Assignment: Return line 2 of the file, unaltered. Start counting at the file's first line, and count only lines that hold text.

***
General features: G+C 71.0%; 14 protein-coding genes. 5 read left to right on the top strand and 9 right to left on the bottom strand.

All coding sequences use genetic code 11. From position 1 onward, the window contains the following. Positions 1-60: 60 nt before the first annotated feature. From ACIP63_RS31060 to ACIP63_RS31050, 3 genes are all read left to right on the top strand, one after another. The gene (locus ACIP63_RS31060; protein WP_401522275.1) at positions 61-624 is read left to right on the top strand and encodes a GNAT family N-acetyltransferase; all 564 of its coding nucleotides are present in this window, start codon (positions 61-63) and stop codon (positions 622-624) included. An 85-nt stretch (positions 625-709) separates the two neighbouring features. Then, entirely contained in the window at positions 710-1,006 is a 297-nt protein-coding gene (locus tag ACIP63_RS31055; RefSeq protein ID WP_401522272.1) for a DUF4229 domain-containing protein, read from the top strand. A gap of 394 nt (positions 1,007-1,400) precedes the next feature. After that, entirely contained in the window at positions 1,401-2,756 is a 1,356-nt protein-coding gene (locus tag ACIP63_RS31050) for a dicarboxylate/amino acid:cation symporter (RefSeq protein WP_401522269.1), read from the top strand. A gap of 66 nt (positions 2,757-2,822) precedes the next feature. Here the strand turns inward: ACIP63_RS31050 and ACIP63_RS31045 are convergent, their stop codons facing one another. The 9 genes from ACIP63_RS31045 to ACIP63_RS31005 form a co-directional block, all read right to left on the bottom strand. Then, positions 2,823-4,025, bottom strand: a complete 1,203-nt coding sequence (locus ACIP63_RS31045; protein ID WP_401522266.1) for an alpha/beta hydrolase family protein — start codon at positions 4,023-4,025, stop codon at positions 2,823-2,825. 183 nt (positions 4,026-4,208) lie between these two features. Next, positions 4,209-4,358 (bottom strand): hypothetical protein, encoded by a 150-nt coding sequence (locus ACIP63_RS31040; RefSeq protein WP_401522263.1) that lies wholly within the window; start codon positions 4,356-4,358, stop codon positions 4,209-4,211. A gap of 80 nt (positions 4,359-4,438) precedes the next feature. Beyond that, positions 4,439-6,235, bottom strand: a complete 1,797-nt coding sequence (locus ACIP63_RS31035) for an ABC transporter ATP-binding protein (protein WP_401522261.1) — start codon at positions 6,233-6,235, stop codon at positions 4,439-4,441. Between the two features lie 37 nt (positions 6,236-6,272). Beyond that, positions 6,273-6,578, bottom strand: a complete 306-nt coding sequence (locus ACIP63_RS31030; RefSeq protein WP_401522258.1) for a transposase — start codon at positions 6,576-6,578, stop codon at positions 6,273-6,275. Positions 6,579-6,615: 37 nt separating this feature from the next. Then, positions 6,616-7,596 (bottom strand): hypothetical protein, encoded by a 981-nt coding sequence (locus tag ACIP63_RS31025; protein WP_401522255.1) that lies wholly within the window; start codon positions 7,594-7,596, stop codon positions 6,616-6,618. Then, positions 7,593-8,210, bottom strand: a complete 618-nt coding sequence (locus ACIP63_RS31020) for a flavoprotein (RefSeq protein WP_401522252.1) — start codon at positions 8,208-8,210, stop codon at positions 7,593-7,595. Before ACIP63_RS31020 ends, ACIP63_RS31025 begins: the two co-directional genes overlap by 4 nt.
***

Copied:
All coding sequences use genetic code 11. From position 1 onward, the window contains the following. Positions 1-60: 60 nt before the first annotated feature. From ACIP63_RS31060 to ACIP63_RS31050, 3 genes are all read left to right on the top strand, one after another. The gene (locus ACIP63_RS31060; protein WP_401522275.1) at positions 61-624 is read left to right on the top strand and encodes a GNAT family N-acetyltransferase; all 564 of its coding nucleotides are present in this window, start codon (positions 61-63) and stop codon (positions 622-624) included. An 85-nt stretch (positions 625-709) separates the two neighbouring features. Then, entirely contained in the window at positions 710-1,006 is a 297-nt protein-coding gene (locus tag ACIP63_RS31055; RefSeq protein ID WP_401522272.1) for a DUF4229 domain-containing protein, read from the top strand. A gap of 394 nt (positions 1,007-1,400) precedes the next feature. After that, entirely contained in the window at positions 1,401-2,756 is a 1,356-nt protein-coding gene (locus tag ACIP63_RS31050) for a dicarboxylate/amino acid:cation symporter (RefSeq protein WP_401522269.1), read from the top strand. A gap of 66 nt (positions 2,757-2,822) precedes the next feature. Here the strand turns inward: ACIP63_RS31050 and ACIP63_RS31045 are convergent, their stop codons facing one another. The 9 genes from ACIP63_RS31045 to ACIP63_RS31005 form a co-directional block, all read right to left on the bottom strand. Then, positions 2,823-4,025, bottom strand: a complete 1,203-nt coding sequence (locus ACIP63_RS31045; protein ID WP_401522266.1) for an alpha/beta hydrolase family protein — start codon at positions 4,023-4,025, stop codon at positions 2,823-2,825. 183 nt (positions 4,026-4,208) lie between these two features. Next, positions 4,209-4,358 (bottom strand): hypothetical protein, encoded by a 150-nt coding sequence (locus ACIP63_RS31040; RefSeq protein WP_401522263.1) that lies wholly within the window; start codon positions 4,356-4,358, stop codon positions 4,209-4,211. A gap of 80 nt (positions 4,359-4,438) precedes the next feature. Beyond that, positions 4,439-6,235, bottom strand: a complete 1,797-nt coding sequence (locus ACIP63_RS31035) for an ABC transporter ATP-binding protein (protein WP_401522261.1) — start codon at positions 6,233-6,235, stop codon at positions 4,439-4,441. Between the two features lie 37 nt (positions 6,236-6,272). Beyond that, positions 6,273-6,578, bottom strand: a complete 306-nt coding sequence (locus ACIP63_RS31030; RefSeq protein WP_401522258.1) for a transposase — start codon at positions 6,576-6,578, stop codon at positions 6,273-6,275. Positions 6,579-6,615: 37 nt separating this feature from the next. Then, positions 6,616-7,596 (bottom strand): hypothetical protein, encoded by a 981-nt coding sequence (locus tag ACIP63_RS31025; protein WP_401522255.1) that lies wholly within the window; start codon positions 7,594-7,596, stop codon positions 6,616-6,618. Then, positions 7,593-8,210, bottom strand: a complete 618-nt coding sequence (locus ACIP63_RS31020) for a flavoprotein (RefSeq protein WP_401522252.1) — start codon at positions 8,208-8,210, stop codon at positions 7,593-7,595. Before ACIP63_RS31020 ends, ACIP63_RS31025 begins: the two co-directional genes overlap by 4 nt.